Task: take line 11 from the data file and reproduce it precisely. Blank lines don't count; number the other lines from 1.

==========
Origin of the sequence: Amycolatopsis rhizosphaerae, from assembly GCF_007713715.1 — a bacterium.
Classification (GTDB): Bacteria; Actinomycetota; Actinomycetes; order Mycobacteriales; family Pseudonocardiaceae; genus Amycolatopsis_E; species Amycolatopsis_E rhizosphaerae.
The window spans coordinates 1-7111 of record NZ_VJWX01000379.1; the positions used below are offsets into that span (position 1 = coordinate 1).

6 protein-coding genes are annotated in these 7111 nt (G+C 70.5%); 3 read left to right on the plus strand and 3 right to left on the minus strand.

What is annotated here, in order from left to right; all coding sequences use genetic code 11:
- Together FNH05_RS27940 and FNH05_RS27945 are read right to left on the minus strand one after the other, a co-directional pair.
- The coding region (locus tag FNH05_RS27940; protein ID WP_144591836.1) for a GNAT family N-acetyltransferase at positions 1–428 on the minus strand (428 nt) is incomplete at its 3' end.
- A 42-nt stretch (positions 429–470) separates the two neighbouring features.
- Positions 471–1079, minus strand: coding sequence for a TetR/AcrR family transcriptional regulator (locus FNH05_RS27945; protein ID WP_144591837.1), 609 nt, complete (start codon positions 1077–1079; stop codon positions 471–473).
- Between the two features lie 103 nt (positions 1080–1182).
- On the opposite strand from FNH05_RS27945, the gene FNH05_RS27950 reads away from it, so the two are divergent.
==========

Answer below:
- On the opposite strand from FNH05_RS27945, the gene FNH05_RS27950 reads away from it, so the two are divergent.